## Posts

## Comments

**JGWeissman**on A simple game that has no solution · 2014-07-22T20:50:43.838Z · LW · GW

"Rationality" seems to give different answer to the same problem posed with different affine transformations of the players' utility functions.

**JGWeissman**on A simple game that has no solution · 2014-07-22T19:21:32.281Z · LW · GW

Error: Adding values from different utility functions.

See this comment.

**JGWeissman**on A simple game that has no solution · 2014-07-21T19:10:24.368Z · LW · GW

Eliezer's "arbitrary" strategy has the nice property that it gives both players more expected utility than the Nash equilibrium. Of course there are other strategies with this property, and indeed multiple strategies that are not themselves dominated in this way. It isn't clear how ideally rational players would select one of these strategies or which one they would choose, but they should choose one of them.

**JGWeissman**on A simple game that has no solution · 2014-07-21T17:28:00.516Z · LW · GW

Why not "P1: C, P2: Y", which maximizes the sum of the two utilities, and is the optimal precommitment under the Rawlian veil-of-ignorance prior?

If we multiply player 2's utility function by 100, that shouldn't change anything because it is an affine transformation to a utility function. But then "P1: B, P2: Y" would maximize the sum. Adding values from different utility functions is a meaningless operation.

**JGWeissman**on A simple game that has no solution · 2014-07-21T01:00:42.211Z · LW · GW

The reason player 1 would choose B is not because it directly has a higher payout but because including B in a mixed strategy gives player 2 an incentive to include Y in its own mixed strategy, increasing the expected payoff of C for player 1. The fact that A dominates B is irrelevant. The fact that A has better expected utility than the subgame with B and C indicates that player 1 not choosing A is somehow irrational, but that doesn't give a useful way for player 2 to exploit this irrationality. (And in order for this to make sense for player 1, player 1 would need a way to counter exploit player 2's exploit, and for player 2 to try its exploit despite this possibility.)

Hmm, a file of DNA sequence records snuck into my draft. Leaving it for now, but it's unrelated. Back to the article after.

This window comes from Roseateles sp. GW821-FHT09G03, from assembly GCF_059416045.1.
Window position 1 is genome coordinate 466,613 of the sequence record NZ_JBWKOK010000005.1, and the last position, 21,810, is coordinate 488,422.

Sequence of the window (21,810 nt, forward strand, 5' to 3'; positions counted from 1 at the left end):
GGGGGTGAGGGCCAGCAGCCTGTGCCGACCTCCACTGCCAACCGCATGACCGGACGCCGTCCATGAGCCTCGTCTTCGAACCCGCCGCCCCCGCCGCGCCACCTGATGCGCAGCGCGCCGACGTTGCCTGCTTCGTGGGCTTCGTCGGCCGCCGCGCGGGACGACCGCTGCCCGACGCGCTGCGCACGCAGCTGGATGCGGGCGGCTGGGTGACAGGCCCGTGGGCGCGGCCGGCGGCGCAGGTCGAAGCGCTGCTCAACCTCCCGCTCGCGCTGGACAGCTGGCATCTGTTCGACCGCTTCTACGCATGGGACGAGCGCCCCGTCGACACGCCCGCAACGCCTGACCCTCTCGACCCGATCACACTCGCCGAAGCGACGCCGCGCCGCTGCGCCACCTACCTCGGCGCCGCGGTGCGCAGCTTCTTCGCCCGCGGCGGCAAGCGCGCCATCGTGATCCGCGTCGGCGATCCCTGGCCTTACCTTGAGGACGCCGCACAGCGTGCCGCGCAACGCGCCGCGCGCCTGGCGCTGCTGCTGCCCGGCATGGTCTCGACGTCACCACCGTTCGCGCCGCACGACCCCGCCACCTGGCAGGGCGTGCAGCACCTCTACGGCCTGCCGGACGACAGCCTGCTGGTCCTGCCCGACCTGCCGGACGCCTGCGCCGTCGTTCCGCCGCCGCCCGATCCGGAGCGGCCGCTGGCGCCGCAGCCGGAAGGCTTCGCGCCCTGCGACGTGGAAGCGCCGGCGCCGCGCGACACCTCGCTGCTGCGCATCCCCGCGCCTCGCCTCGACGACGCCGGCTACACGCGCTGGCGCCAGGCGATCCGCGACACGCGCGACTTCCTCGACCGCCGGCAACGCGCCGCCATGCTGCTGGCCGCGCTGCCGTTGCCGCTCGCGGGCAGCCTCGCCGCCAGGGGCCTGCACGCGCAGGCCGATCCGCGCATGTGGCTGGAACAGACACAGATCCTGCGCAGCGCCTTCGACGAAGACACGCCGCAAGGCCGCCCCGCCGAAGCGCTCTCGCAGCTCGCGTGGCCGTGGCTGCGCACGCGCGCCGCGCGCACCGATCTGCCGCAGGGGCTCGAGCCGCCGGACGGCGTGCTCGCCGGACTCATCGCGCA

**JGWeissman**on A simple game that has no solution · 2014-07-20T23:10:17.369Z · LW · GW

The definition you linked to doesn't say anything about entering subgame not giving the players information, so no, I would not agree with that.

I would agree that if it gave player 2 useful information, that should influence the analysis of the subgame.

(I also don't care very much whether we call this object within the game of how the strategies play out given that player 1 doesn't choose A a "subgame". I did not intend that technical definition when I used the term, but it did seem to match when I checked carefully when you objected, thinking that maybe there was a good motivation for the definition so it could indicated a problem with my argument if it didn't fit.)

I also disagree that player 1 not picking A provides useful information to player 2.

**JGWeissman**on A simple game that has no solution · 2014-07-20T22:43:56.143Z · LW · GW

I'm sorry but "subgame" has a very specific definition in game theory which you are not being consistent with.

I just explained in detail how the subgame I described meets the definition you linked to. If you are going to disagree, you should be pointing to some aspect of the definition I am not meeting.

Also, intuitively when you are in a subgame you can ignore everything outside of the subgame, playing as if it didn't exist. But when Player 2 moves he can't ignore A because the fact that Player 1 could have picked A but did not provides insight into whether Player 1 picked B or C.